President Biden’s Build Back Better agenda can put people to work while confronting climate change. A summer of mounting crises proves Congress must fully enact it now.
This Labor Day ushers in the last gasp of a summer that has driven home the rising costs and mounting dangers of climate change—across this country and around the world. How much worse it all gets is in our hands, and much depends on what we do this fall.
July was the hottest month since global record-keeping began in 1880. The Colorado River is drying up, the Gulf Stream is slowing down and, for the first time in recorded history, it’s raining on Greenland’s massive ice sheet.
Across the American West, wildfires have torched enough land to cover half the state of New Jersey, the worst drought in at least four centuries has turned croplands and pasture to dust, and summer heat waves killed hundreds of people.
Thousands more were killed or left homeless by flooding that wiped out entire villages in China, Germany, India, Japan, and more than a dozen other countries. The worst drought in 40 years has driven 400,000 people to the brink of famine in Madagascar. And wildfires in drought-parched Siberia—home to some of the coldest places humans inhabit in winter—raged larger than all of the world’s fires combined.
And of course, just this week, Hurricane Ida—which blew into a monster Category 4 storm after drawing energy and moisture from Gulf of Mexico waters that were heated to bathtub temperatures—swamped much of southern Louisiana and left a million people without power before flooding much of the Eastern Seaboard and killing at least 26 people in the tristate area. The remnants of Ida shattered the record for the most rain to fall on New York City in one hour—a record set just 11 days prior by Tropical Storm Henri.
All of this, and more, is on track to get worse, the landmark Intergovernmental Panel on Climate Change report, released in August, makes clear. But what we do, or fail to do, in the months and even weeks ahead could well mean the difference between crisis and catastrophe.
Getting this right means cutting the U.S. carbon footprint, engaging U.S. leadership to rally the global action we need, and making sure no country gets left behind.
We’ve got to cut the carbon pollution from burning fossil fuels by at least half by 2030, and stop adding it to the atmosphere altogether by 2050, to avert the most catastrophic consequences of climate change.
President Biden has a plan to set the United States on course to do just that, through his agenda to Build Back Better. In addition to revitalizing the nation’s bridges, roads, and ports, it calls for cleaning up the dirty power plants that account for about a third of the U.S. carbon footprint; expanding public transit; speeding the shift to electric vehicles; and capping abandoned oil and gas wells. And 40 percent of the climate and clean energy investment would go to disadvantaged communities that tend to pay the highest price for climate hazard and harm.
The strongest package of U.S. climate action ever, Biden’s Build Back Better agenda, once enacted, can create an estimated 15 million jobs, including for workers who want to belong to a union. It will help make our society more equitable and our people more prosperous. And it will position the country to confront the climate crisis.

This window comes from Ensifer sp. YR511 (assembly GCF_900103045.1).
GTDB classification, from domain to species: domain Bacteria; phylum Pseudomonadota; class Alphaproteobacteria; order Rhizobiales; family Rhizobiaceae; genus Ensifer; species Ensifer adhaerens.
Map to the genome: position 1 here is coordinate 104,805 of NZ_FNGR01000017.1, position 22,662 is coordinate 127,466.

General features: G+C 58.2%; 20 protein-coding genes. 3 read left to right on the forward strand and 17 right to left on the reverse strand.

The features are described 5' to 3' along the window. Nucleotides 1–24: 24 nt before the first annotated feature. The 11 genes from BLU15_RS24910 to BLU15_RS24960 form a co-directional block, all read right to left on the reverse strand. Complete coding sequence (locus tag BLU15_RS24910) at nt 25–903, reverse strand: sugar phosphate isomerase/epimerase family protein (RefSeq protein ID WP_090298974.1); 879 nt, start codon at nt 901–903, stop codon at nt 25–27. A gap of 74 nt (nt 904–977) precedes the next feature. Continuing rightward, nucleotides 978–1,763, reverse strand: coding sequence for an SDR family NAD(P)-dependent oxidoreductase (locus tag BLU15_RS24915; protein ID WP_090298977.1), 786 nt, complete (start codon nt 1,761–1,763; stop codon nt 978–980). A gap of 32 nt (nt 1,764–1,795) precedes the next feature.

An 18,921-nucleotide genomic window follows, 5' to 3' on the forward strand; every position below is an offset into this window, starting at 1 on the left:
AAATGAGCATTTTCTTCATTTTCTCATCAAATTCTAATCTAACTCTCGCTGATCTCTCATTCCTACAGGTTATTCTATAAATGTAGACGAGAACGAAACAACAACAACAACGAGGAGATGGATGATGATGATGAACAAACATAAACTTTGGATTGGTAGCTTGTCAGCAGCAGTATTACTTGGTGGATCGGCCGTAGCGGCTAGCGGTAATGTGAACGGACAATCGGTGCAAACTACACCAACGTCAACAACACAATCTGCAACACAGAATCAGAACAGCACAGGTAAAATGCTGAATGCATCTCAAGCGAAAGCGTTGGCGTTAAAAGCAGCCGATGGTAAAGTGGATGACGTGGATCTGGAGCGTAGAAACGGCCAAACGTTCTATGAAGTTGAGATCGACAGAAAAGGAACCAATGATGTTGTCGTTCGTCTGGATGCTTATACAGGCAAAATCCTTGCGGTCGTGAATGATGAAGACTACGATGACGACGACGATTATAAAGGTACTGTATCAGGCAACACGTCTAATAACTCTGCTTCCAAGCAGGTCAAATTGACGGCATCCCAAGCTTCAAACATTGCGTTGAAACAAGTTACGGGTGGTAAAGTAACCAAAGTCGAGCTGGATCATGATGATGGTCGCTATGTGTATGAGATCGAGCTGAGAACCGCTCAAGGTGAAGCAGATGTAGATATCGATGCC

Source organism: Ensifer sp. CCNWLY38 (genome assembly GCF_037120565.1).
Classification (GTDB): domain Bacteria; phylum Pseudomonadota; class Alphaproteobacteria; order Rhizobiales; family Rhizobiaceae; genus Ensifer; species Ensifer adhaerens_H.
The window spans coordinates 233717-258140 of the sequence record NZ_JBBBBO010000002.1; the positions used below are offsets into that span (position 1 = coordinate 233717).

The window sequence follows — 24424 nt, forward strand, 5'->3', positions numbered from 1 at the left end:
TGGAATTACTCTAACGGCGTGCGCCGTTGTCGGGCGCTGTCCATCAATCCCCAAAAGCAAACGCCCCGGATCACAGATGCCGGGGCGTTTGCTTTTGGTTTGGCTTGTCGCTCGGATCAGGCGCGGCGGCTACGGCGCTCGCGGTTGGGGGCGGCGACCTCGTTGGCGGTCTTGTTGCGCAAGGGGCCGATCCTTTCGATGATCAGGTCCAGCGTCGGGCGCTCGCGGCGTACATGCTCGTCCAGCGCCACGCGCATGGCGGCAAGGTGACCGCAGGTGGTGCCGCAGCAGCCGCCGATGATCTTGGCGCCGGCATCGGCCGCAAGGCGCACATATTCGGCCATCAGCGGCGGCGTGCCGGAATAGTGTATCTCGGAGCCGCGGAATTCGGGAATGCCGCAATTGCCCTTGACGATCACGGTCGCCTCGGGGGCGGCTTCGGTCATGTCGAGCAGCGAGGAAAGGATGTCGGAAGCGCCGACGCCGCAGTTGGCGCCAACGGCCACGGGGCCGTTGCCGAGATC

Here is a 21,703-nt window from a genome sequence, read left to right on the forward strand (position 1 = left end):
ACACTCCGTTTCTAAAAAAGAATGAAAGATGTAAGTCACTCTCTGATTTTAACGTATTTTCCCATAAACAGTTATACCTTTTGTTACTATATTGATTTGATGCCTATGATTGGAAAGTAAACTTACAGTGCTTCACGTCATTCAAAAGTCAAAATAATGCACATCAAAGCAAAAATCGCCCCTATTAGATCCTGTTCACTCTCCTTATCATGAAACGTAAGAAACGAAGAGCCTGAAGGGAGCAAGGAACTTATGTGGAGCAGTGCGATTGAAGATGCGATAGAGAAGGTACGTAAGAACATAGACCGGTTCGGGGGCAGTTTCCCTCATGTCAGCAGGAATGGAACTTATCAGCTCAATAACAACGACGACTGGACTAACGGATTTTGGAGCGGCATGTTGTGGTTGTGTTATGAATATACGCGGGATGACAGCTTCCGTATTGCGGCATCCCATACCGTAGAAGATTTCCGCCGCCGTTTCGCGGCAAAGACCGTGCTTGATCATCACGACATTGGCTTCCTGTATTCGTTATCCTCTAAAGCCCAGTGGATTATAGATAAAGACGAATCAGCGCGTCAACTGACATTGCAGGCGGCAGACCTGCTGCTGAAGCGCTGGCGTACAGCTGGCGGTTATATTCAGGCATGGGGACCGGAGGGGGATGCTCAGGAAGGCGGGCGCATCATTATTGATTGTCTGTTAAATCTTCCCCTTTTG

Now Congress must fully enact Biden’s agenda. The Senate took a step in that direction in August with the passage of the bipartisan infrastructure bill. But this falls far short of what’s necessary to avert climate disaster. Now congressional leaders have to finish the job as part of a larger budget package, which the House and Senate can pass with Democratic support alone, if necessary.
Both the House and Senate have passed blueprints for the additional investment required. It’s critical that these broad strokes be written into actual legislation in the weeks ahead so the Build Back Better agenda can be enacted in full. That will strengthen Biden’s hand in rallying the global action we need, when it’s never been more important.
In November, the United Nations will host critical global climate talks, in Glasgow, Scotland, that follow up on the landmark 2015 Paris climate agreement. The Paris accord gathers the United States and 195 other countries around a pledge to hold global warming to below 2 degrees Celsius, and preferably 1.5 degrees or less, to head off the worst consequences of climate change.
The Earth has already warmed by 1.1 degrees Celsius, mostly over the past 40 years. To keep from blowing past 1.5 degrees of warming in little more than a decade, the world must cut carbon pollution even more than what countries committed to in 2015.
The Glasgow talks must focus the world on raising our climate ambitions. Biden has pledged to cut the U.S. carbon footprint by 50 percent to 52 percent by 2030, relative to 2005 levels. Enacting the Build Back Better agenda will strengthen Biden’s hand in his efforts to push for comparable cuts worldwide.
Finally, we have to make certain at Glasgow that developing countries have access to the capital and technology they need to both cut their carbon footprint and protect their people from climate damage and danger. And we must, among the community of nations, hold each other to account for the pledges we make at Glasgow so we can turn our climate promises into the progress we need.
Global leadership begins at home, as much with the climate crisis as anything else. Congress must enact Biden’s agenda to Build Back Better. We have to use the weeks between now and the U.N. climate conference to raise global ambition. And we’ve got to make good at Glasgow on the rapidly closing window of opportunity we have to act in our national interests, and in the interests of the world, and stand up to the climate crisis—while there’s still time to act.